Thoughts on the Semester so Far

I can’t believe how fast this semester is going by! Considering I am already a third of the way into my Native Peoples of North America class, now seems like a great time to reflect on some particularly interesting information I have gained over the semester, and share my opinion on how it is relevant to Native American life today. 

For the past few weeks we have been studying American Indian tribes in the far north and in the northwest. So far we have read about and discussed the Netsilik, the Chipewyan, the Lower Kootenai and the Tlingit. Although I have only had the opportunity to learn about a few tribes so far, it is already evident that American Indians have distinct cosmologies, cultural practices and values. What has really impressed me thus far however has not been the specific cultural differences between tribes, but the similarities. While all of these tribes are from mostly contiguous geographic regions of the North American map, each specific environment is different in terms of climate, animals, and natural resources. The Netsilik homeland is within the arctic circle, far above the tree line, where there are only about 20 frost-free days each year, while the Lower Kootenai live much further south on land that crosses the political boundary between Canada and the United States. The differences between these two environments are astonishing to someone like me who thinks Buffalo, New York is “The North” and everything beyond that is no man’s land. Yet with these notable differences, there is an important quality shared by all of the tribes – ingenuity.

The ingenuity evidenced in the material cultures of the tribes studied so far has been fascinating to me. Consider the following examples:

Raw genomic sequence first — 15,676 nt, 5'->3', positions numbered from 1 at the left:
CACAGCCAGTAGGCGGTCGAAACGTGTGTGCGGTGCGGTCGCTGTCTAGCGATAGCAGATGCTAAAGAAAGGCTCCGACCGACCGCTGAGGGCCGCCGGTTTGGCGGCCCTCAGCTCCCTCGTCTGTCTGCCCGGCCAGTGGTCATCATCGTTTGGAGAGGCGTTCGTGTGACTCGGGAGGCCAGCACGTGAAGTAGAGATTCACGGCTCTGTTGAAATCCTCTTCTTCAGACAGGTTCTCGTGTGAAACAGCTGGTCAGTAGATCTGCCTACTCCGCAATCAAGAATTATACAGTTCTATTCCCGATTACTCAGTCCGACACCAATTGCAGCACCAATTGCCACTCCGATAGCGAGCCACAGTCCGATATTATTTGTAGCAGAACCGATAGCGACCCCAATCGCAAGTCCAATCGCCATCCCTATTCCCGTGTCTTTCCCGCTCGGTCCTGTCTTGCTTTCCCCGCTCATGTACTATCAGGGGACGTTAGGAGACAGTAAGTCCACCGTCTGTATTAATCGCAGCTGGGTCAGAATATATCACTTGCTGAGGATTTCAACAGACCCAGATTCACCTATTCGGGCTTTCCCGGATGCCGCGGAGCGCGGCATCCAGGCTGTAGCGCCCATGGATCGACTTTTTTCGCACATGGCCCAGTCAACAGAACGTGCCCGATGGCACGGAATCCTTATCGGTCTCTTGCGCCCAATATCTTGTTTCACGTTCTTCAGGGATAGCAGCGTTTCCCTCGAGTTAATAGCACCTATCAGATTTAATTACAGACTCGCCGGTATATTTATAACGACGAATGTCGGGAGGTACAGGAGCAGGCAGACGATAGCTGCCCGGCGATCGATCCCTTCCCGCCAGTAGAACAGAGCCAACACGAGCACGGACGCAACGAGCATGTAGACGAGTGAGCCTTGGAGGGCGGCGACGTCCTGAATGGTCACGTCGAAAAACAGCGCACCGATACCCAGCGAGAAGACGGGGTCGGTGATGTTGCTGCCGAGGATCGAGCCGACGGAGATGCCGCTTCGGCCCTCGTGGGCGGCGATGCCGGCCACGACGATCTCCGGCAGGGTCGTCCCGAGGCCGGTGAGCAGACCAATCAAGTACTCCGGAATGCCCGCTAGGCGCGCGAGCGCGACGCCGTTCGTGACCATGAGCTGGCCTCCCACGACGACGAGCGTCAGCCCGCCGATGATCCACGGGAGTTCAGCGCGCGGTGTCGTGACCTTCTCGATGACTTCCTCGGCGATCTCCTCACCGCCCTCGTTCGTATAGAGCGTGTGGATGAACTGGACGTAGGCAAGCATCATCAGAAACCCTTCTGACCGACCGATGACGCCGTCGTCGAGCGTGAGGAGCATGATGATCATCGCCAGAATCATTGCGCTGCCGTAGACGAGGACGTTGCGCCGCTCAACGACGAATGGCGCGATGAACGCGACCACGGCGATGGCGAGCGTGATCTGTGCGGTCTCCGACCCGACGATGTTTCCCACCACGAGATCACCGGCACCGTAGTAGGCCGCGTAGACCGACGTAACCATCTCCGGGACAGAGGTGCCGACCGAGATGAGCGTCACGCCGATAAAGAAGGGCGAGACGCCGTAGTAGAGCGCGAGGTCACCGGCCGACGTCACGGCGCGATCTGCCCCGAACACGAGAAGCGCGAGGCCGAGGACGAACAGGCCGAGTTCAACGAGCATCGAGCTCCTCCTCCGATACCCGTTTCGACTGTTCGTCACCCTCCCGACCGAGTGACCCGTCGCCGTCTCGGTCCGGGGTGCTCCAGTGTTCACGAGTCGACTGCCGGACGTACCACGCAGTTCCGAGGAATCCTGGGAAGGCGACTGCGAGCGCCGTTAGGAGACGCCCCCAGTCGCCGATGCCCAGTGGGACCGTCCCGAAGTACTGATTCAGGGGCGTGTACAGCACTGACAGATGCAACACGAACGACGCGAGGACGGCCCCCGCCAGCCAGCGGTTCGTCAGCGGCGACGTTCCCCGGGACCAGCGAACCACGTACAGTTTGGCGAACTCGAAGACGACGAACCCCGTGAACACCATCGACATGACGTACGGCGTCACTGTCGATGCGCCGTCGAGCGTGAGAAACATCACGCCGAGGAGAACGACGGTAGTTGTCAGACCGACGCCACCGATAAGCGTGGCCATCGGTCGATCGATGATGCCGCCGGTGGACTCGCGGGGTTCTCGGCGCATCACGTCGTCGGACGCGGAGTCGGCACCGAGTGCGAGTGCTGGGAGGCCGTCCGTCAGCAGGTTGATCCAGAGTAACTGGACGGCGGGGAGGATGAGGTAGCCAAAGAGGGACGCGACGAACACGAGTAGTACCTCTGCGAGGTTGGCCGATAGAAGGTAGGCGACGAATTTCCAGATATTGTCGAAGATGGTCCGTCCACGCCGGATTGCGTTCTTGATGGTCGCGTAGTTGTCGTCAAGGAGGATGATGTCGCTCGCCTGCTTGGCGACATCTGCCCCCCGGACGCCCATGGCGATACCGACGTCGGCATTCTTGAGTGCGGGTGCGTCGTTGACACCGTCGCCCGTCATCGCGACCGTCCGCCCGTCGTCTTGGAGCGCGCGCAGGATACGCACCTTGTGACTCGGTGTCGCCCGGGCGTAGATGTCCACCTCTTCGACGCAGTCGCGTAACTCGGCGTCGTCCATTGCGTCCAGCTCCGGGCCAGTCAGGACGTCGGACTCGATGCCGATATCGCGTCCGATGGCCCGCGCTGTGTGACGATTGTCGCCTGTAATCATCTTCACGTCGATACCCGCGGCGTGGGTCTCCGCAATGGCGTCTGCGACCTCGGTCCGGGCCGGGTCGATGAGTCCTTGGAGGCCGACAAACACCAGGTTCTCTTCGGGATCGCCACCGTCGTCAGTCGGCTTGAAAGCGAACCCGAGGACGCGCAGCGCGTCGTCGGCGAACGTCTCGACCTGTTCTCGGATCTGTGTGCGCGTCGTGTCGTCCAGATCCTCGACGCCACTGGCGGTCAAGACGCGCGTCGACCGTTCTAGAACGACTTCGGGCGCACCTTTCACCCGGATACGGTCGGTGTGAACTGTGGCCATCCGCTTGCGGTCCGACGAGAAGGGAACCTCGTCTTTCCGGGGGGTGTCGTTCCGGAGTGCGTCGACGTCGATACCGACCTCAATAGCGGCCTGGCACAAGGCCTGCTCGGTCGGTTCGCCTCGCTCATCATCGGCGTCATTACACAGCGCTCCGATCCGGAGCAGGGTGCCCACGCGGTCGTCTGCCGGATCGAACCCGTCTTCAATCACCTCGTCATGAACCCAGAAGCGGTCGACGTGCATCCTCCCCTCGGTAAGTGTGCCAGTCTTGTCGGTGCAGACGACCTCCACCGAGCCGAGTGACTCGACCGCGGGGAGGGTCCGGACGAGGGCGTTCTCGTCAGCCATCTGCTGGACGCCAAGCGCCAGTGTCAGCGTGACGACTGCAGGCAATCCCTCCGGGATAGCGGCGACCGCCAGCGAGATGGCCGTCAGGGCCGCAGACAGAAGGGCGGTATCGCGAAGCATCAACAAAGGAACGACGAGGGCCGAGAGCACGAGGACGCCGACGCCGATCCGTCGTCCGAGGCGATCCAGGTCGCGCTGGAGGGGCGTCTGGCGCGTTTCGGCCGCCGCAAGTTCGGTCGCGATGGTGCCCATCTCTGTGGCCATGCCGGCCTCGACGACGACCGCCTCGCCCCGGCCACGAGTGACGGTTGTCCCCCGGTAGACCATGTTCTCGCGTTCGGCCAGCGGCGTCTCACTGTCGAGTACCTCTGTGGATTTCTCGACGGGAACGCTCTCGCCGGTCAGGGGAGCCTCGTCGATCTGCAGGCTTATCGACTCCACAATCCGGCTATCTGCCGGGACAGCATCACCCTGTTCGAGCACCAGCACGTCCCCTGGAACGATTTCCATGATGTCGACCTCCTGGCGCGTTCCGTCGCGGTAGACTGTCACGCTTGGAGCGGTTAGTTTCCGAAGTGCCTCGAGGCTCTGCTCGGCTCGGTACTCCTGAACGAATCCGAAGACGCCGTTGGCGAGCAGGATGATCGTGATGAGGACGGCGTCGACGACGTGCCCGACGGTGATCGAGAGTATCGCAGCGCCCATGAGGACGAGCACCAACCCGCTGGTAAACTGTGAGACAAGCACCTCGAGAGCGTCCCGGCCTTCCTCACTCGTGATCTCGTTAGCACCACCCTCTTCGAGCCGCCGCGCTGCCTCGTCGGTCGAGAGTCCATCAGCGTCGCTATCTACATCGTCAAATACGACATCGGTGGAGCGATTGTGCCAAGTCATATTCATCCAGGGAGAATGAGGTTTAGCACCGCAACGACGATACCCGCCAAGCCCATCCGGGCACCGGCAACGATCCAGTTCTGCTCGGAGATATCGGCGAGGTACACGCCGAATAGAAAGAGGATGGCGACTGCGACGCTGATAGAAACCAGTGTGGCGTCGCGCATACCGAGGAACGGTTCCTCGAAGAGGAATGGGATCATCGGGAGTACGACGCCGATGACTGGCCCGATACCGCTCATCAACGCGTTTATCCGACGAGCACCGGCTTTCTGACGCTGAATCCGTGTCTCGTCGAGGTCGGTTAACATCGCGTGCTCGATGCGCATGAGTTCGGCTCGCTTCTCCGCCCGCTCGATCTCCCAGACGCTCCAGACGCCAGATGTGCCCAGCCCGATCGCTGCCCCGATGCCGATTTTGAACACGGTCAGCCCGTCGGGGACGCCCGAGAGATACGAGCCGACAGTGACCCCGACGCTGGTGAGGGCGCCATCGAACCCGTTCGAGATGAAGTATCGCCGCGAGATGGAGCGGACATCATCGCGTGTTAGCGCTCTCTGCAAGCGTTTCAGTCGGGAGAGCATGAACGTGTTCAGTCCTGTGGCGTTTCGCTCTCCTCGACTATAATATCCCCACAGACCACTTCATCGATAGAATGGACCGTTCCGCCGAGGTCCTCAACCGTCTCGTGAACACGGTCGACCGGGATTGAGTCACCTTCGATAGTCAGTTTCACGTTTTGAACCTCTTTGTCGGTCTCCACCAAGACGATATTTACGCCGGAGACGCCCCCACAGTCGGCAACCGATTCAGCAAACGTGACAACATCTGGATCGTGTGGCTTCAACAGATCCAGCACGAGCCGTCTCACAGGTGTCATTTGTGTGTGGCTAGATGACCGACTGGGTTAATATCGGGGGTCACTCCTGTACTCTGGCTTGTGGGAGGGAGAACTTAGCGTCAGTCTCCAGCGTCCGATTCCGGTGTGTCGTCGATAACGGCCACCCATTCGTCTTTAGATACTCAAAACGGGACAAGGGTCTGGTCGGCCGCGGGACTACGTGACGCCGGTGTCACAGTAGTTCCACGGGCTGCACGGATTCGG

When living in an environment as variable as the taiga the Chipewyan traditionally called home, ingenuity is a vital resource. The temperature in this area ranged from 80 degrees Fahrenheit in the summer to negative 60 degrees Fahrenheit in the winter and featured no completely reliable sources of food. Fortunately, this country of the Chipewyan was dominated by a key resource that made Chipewyan life possible – the caribou. Caribou were used for food and clothing, and their antlers were used for knives and drills. Almost every part of the animal was utilized. Even more impressive than this is the way the caribou were caught. Using timber poles, large funnels were created in the wild. At the end of these lines of timber poles were snares. When a caribou wandered into the opening of one of these funnels (which our text says could be 3 miles apart), Chipewyan herded the caribou towards the end of the structure where they were caught in the snares. The use of traps such as deadfalls, nets, and the aforementioned snares are another fascinating example of ingenuity. These traps permitted caribou to be caught when people were not around, effectively multiplying the efficiency of hunters. Additionally, they were much safer than direct confrontation. Having a bear find its way into a deadfall is vastly preferable to fighting it with a spear. By hunting caribou effectively with traps and maximizing its potential as a resource, the Chipewyan were able to survive in a variable and difficult environment.

This map shows where the Chipewyan, who in their own language are the “Dene,” meaning people, lived traditionally relative to other neighboring tribes. Credits on map.